A-Z

Alopecia (young people)

Alopecia and different areas of skin: where on the body?

The main place people talked about having alopecia was the scalp. Other areas of the body where hairs grow can be affected too, including:
  • the face – eyebrows, eyelashes, nose hair, beards and moustaches
  • body hair and pubic hair – arms, legs, armpits, chest, stomach and around the genitals
The subtypes of alopecia areata are based on the body parts affected as well as the severity (how much hair loss occurs). For example, alopecia totalis is loss of all the hair on the face (e.g. scalp, eyebrows, eyelashes) while alopecia universalis is hair loss everywhere on the body.

Alopecia on the scalp 

All of the young people we talked to had experienced hair loss on the scalp. For some, this was the only body part affected but others had hair loss in additional places too. There were different parts of the scalp and patterns of hair loss, including bald patches and sections along the hairline, parting, temples, crown and nape of the neck. Meghan remembers her first patch at the back of her hairline was shaped like “vampire fangs”. Depending on where the alopecia was, it could be difficult to check bald patches on the scalp and apply topical steroids. Regrowth was often uneven and in different patterns, making hair styling difficult for some.
 

Even though Meghan says partially-shaved hair is in fashion at the moment, she feels the bald parts of her scalp (with no stubble) wouldn’t be seen by others as acceptable.

View full profile
Age at interview: 20
Sex: Female
Age at diagnosis: 10
SHOW TEXT VERSION
PRINT TRANSCRIPT
I think ‘cos the stereotype of women having like the typical one is like long hair, like full head of hair, like whereas men it is more acceptable to be bald ‘cos of like male pattern baldness and like old age and stuff.  But with women, I think it’s a lot, lot harder ‘cos that stereotype. But if you see, I see people down the street who have chosen to shave their head and that’s cool, but then because I haven’t chosen to shave my head and it’s not like stubbly that’s not OK. Like that’s what I don’t understand like all this fashion is coming in of people taking off half the head or models with like with shaved head, but because they have that tiny like not even inch like tiny, tiny bit of a stubble, that’s more acceptable and that’s, that does wind me up.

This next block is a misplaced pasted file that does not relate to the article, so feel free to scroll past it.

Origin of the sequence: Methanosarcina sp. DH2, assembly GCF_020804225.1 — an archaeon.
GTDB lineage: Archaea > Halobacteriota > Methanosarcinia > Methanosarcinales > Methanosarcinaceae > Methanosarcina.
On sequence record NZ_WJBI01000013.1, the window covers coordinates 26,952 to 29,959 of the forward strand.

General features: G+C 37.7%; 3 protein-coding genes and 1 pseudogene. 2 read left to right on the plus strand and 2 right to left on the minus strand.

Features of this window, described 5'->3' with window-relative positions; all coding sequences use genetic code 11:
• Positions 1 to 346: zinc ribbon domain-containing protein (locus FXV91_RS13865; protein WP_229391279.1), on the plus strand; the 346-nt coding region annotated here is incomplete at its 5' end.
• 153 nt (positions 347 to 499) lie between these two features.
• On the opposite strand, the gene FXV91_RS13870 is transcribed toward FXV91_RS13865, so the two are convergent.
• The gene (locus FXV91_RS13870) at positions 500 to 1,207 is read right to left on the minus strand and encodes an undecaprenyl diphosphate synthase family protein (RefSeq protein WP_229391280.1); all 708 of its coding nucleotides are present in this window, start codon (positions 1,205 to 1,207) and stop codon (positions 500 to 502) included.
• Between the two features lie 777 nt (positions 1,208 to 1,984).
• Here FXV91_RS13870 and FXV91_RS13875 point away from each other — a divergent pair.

But I have the where I’ve got mine is exactly where people shave off, but I can’t shave mine because people think it’s weird. 
 
Text onlyRead below

Becky talks about the parts of her scalp which have been affected by alopecia.

View full profile
Age at interview: 23
Sex: Female
Age at diagnosis: 14
HIDE TEXT
PRINT TRANSCRIPT
It tends to be a lot around my hair line. So, a lot at the side just above my ears it tends to go there a lot. And I do lose it at the back quite a lot. My hair, when it grows back normally at the back is like really fine baby hair. My hair at the back is never like the rest of my hair, so I’ve lost it-, every time I’ve lost it I’ve lost it at the back at the nape of my neck. Tends to be random patches on the side and just up from the back. I’ve never lost it on the top, never, touch wood. Never lost it on the top. It tends to be small patches, like I say, 10p patches. But they do sometimes merge into one, which is what happened when I lost it a lot at the back. So it tends-, but it’s-, it tends to be more at the back and the sides, but touch wood it’s never been right at the front near my parting or on the top.